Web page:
I’ve spent quite a bit of time over the last few weeks learning the ins and outs of the Parallax Propeller micro-controller (Prop). Once I learned the basics, I started working on a remote control system for the RV-8 engine preheater. The concept of operations is to use a cell phone to trigger the preheater. The cell phone display illuminates when it receives a call, then goes dark a few seconds later. The illumination or dark state of the display can be detected by a CdS photocell connected to the Propeller micro-controller. Two calls received in an 80 second period will cause the Propeller to close a solid state relay (SSR) which controls the preheater, and leave it ON for six hours. If two more calls are detected it will reset the timer to 6 hours, to cover the case where my arrival at the airport is delayed. Three calls in 120 seconds will set the preheat to OFF if it was ON.

The Prop is really overkill for this mission, but I wanted to get some experience with it as I have some thoughts about using it in the future for a pitch axis autopilot. The 8 CPUs in the Prop are ideal for my autopilot project, as I will be able to give some important tasks their own CPU to ensure they happen on schedule, no matter what other busy tasks are running.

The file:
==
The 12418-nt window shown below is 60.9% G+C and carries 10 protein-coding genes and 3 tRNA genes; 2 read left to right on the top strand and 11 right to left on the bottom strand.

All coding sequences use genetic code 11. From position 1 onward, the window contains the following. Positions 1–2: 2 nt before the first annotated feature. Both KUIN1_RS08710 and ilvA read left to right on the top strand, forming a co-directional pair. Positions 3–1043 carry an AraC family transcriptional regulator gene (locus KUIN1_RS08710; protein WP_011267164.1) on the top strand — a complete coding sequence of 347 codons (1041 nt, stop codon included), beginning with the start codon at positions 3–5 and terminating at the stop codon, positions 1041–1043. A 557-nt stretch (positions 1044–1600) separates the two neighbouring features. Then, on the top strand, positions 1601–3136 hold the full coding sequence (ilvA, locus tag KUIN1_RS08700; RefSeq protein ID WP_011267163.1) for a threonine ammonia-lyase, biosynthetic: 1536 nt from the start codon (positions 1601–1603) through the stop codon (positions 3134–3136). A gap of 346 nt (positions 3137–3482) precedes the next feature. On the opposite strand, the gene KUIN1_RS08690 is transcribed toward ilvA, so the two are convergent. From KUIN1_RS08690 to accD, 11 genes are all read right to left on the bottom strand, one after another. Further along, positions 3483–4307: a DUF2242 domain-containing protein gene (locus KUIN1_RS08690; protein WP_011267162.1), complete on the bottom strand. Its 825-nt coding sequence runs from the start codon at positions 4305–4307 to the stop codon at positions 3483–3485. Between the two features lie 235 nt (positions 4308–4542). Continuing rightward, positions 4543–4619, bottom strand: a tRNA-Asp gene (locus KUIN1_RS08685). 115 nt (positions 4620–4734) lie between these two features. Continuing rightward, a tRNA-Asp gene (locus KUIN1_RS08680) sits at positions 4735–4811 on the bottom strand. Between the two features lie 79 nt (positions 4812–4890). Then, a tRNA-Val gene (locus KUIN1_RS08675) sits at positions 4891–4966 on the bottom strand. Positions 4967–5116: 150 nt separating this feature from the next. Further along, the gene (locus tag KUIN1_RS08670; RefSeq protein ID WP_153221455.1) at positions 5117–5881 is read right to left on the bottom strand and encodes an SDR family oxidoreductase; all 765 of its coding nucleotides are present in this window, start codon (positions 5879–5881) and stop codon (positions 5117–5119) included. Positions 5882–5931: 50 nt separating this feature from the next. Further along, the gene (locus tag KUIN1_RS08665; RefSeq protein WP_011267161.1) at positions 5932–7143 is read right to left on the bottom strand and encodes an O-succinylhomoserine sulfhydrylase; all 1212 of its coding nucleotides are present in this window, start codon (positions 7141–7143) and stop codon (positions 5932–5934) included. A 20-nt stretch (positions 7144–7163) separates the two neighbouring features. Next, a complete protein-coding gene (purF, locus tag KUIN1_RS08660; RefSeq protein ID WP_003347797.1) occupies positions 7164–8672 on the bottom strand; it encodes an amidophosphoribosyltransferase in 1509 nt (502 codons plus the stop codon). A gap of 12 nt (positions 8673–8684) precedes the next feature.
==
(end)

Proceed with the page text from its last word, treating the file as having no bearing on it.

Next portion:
Today I finished the proof of concept prototype of the preheat controller, and did several functional tests with it controlling a lamp. It is set up on a solderless breadboard - I’ll solder up the next version on a BPS 1553 breadboard once I have confirmed that this thing really works. The circuit is inside an enclosure, to protect it, and because the photocell needs a fairly dark environment so help it detect when a call is received. Some of the stuff on the solderless breadboard isn’t needed, such as the three momentary push buttons, which where used during the initial tests before I had the cell phone hooked up to the photocell.

The SSR and all the 120V AC high voltage stuff is inside a standard house electrical box. Two of the outlets are always hot, to provide power for the cell phone charger and the power supply for the Prop. The other two outlets are controlled by the SSR.

The CdS photocell is basically a resistor whose resistance changes depending on how much light is shining on it. It is secured to the cell phone display with a rubber band.

I’m using an NTE RS3-1D25-24T SSR. I was surprised to see that the label says it needs 4V DC to control it, as the spec sheet says it only needs 3V. The Prop is a 3.3V device (however only 2.7V is guaranteed as output), to I was concerned. But, it works.

The enclosure and electrical box are screwed to a piece of wood to keep them tied together as one assembly.